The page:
The 2018 Nobel Prize in Chemistry was awarded to Frances H. Arnold and the other half jointly to George P. Smith and Sir Gregory P. Winter on Wednesday for their work harnessing the power of evolution to develop new proteins used in drugs and medical treatments.
In announcing the award, the Royal Swedish Academy said that this year’s prize “awards a revolution based on evolution,” and goes to scientists who “applied the principles of Darwin in the test tube.”
The methods developed by the laureates have been put to work to create new enzymes and antibodies used in promoting a greener chemicals industry, mitigating disease and saving lives
This year’s Chemistry Laureates have taken control of evolution and used the same principles – genetic change and selection – to develop proteins that solve humankind’s chemical problems. #NobelPrize pic.twitter.com/rDKc2YwLgb
— The Nobel Prize (@NobelPrize) October 3, 2018
Arnold, of the California Institute of Technology, was recognized for performing the first-ever “directed evolution” of enzymes, which are proteins that catalyze chemical reactions. Enzymes produced through directed evolution are used to manufacture everything from sustainable biofuels to pharmaceuticals.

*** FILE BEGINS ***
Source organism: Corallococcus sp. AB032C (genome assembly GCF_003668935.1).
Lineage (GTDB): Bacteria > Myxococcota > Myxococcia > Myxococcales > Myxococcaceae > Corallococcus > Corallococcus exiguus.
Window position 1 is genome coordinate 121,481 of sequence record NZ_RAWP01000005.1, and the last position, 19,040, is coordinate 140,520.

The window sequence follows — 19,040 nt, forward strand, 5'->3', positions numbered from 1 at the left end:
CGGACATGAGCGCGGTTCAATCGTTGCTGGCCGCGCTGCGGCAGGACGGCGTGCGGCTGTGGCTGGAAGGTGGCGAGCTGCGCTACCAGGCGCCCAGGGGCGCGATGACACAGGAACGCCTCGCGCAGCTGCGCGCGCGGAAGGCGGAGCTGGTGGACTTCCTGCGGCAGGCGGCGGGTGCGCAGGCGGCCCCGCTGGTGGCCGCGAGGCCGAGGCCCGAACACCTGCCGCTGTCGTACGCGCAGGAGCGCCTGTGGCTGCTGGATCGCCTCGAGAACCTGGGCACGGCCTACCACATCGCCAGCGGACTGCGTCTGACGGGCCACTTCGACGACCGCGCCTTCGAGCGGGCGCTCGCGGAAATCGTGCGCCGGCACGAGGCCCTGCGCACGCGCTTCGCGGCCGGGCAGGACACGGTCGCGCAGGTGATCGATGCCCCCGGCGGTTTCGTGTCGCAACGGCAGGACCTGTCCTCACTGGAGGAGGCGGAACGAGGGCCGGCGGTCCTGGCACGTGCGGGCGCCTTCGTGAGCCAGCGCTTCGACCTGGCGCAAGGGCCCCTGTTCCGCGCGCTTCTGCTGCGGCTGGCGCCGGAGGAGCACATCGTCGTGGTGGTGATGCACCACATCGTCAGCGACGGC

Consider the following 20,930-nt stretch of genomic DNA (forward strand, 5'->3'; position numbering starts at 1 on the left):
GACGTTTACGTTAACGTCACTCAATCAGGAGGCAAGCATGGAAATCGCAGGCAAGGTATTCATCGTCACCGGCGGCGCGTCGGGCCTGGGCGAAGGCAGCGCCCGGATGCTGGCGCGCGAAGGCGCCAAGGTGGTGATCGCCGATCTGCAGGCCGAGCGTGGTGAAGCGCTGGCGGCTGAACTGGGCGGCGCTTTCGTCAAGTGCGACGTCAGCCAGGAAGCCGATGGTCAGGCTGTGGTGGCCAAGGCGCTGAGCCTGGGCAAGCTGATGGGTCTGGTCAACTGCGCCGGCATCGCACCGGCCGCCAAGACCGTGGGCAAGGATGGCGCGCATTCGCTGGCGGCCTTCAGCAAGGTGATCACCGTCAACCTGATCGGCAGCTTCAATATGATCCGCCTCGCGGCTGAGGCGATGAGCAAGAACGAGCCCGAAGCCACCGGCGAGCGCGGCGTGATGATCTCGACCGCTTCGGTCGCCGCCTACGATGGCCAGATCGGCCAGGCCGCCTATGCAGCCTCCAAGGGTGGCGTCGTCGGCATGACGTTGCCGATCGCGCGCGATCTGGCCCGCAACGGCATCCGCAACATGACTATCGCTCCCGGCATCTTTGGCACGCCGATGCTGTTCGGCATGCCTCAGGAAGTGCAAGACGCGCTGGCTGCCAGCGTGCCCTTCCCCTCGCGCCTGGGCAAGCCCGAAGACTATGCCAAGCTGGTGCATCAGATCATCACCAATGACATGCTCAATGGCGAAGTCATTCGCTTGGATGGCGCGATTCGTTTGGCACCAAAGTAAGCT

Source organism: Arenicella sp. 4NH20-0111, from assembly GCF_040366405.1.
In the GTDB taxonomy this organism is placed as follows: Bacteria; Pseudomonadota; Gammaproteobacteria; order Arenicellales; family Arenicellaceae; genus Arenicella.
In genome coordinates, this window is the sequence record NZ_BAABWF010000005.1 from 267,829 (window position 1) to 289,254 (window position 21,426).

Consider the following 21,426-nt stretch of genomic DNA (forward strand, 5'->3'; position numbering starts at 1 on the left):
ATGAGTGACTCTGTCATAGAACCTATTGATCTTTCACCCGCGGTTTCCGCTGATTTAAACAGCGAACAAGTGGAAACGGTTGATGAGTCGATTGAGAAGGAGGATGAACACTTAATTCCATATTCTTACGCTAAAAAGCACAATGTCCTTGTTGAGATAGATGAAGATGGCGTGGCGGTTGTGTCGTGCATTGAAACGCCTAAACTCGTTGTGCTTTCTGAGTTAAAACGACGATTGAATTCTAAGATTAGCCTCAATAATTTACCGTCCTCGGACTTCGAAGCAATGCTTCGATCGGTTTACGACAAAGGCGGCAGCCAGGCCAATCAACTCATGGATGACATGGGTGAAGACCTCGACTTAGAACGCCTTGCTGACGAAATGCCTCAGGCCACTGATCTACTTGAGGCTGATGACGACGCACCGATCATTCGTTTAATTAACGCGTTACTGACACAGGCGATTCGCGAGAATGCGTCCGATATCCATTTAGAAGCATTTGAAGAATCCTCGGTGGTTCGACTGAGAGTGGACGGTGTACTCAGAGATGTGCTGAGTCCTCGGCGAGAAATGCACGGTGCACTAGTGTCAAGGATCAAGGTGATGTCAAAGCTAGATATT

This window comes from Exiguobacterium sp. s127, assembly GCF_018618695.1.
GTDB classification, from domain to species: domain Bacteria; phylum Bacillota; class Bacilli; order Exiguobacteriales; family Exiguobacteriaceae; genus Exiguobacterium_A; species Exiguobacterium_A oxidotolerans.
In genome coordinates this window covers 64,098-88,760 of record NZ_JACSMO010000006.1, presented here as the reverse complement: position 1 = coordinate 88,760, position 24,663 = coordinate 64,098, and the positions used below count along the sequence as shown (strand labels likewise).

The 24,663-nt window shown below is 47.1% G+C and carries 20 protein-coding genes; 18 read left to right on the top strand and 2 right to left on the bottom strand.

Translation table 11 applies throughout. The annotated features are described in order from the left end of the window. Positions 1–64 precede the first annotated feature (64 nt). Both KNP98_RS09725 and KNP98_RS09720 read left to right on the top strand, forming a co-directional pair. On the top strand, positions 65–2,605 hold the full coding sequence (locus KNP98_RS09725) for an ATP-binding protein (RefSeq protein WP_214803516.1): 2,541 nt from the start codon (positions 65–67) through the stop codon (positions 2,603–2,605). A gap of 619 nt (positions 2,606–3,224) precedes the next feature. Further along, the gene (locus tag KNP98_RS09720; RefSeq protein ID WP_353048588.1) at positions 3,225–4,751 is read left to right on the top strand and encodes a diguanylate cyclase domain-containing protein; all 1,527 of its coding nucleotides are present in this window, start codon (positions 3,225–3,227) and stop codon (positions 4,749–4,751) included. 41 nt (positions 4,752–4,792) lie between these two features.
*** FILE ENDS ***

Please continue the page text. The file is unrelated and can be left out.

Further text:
The American scientist and engineer becomes only the fifth woman to have ever won the prize, following Ada Yonath in 2009, Dorothy Crowfoot Hodgkin in 1964, Irène Joliot-Curie in 1935, and her mother, Marie Curie, in 1911.
Smith, a professor at the University of Missouri, won for a method known as “phage display,” which uses bacteriophage – a virus that infects bacteria – to evolve new proteins.
Winter, of the University of Cambridge in the UK, harnessed that method and used it to produce new antibodies, with the aim of making new drugs. Phage display has since been used to produce antibodies that can neutralize toxins, counteract autoimmune diseases and cure metastatic cancer.